A sign of things to come: 1980-1989

In the latter half of the 1970's, only five companies had made football kits for England's First Divison teams. In the decade that followed, that number had increased to 14 but be in no doubt - Adidas and Umbro were far and away the main players. Admiral's star was on the wane and as new names like Hummel and Patrick began to get some traction, a few 'club brands' started to appear on the radar too.

Between the two of them, Umbro and Adidas provided the kit for 18 of the 22 First Division teams in the 1980/81 season. Only Coventry City and Leeds United (Admiral), Southampton (Patrick) and Tottenham Hotspur (Le Coq Sportif) bucked the trend, but as the 1980's progressed, more and more clubs were tempted to try alternative suppliers.

First Division: 1980-89 - Umbro & Adidas v The Rest
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Coventry City, in particular, adopted a different approach when they ditched the Admiral tramlines in 1981. Their famous 'Talbot' kit was the product of a company called Talbot Sports, and in the 1986/87 season they fashioned their own supply deal again by plumping for kits made by Triple S Sports. As luck would have it, the striped Coventry home kit ended up being worn during a successful 1987 FA Cup Final against Tottenham, but it was a one-season wonder and was replaced for 1987/88 by new strips made by Hummel.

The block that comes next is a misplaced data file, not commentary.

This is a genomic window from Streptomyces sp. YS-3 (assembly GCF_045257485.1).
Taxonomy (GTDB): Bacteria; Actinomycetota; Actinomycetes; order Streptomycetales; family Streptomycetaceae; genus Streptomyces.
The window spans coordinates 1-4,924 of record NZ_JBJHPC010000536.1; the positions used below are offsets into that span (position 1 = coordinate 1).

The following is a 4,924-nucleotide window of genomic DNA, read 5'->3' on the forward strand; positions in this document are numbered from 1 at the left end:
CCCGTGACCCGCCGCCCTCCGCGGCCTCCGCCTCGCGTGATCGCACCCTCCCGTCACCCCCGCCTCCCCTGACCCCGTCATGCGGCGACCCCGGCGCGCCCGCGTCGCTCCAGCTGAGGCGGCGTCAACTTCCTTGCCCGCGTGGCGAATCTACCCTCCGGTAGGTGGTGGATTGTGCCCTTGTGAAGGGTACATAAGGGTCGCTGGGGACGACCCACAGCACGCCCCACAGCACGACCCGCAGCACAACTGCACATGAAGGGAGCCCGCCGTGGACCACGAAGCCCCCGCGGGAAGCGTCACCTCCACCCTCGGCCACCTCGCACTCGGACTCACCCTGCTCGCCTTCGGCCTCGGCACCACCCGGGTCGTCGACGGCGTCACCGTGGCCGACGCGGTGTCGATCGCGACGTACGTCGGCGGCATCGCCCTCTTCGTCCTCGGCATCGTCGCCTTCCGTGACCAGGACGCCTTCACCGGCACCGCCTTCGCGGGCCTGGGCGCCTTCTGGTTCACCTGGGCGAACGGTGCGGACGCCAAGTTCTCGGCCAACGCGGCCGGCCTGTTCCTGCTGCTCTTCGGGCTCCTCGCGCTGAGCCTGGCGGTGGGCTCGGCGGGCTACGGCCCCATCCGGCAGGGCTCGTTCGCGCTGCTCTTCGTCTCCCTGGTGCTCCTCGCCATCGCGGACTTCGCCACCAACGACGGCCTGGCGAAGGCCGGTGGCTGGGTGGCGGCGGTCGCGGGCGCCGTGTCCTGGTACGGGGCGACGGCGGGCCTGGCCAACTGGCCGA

Danish company Hummel had started making First Division in-roads after some useful exposure during Euro '84. Their clean, distinctive, Arsenal-style shirt had been worn by the Danes right through to their exit in the semi-finals of the competition, and it was in the following season of 1984/85 that Norwich City became the first club wear the famous double chevrons. By the end of the decade, they'd be joined by Southampton, Aston Villa, Tottenham and, of course, Coventry.

First Division 1980/81 - 1988-89: Kit manufacturers per season
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The arrival of lesser-known names like Henson, Scoreline, Strike and Spall in the late-80's was a portent of things to come. Adidas and Umbro's combined share of all the First Division kit deals was down to just 50% in 1988/89, and in the 1990's things got even worse for them as the race to supply outfits for the top clubs got even hotter.

Diversity: 1990-1999

Taken as a whole, the final decade of the 20th Century saw Adidas almost disappear from the English First Division football kit landscape. Having supplied outfits for as many as seven or eight of the 22 top-flight clubs during some seasons of the 1980's, they were down to just one team - Liverpool - in 1994/95. On two occasions later in the decade, only Newcastle United were on the German company's books.

This surprising fall from grace can perhaps be attributed to the growing prominence of the Champions League as Adidas' main priority and the need to have its kits on show there. The increase in football kit manufacturers in the UK was also growing - 27 used during the 1990's - but initially at least, Umbro didn't seem affected by either issue. Between 1990 and 1993, they were making the kits for almost half of the First Division's teams, including Everton, Nottingham Forest, Chelsea and both of the Sheffield clubs.

First Division/Premier League 1974-2014: Kit contracts for Adidas and Umbro
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By 1995, however, even Umbro were seeing their dominant grip on the market weakened. New companies were providing smart, stylish alternatives for England's top clubs; Asics, Puma, Reebok and even Nike wanted a piece of the action as the traditional giants of the kit world were forced to take a lower billing.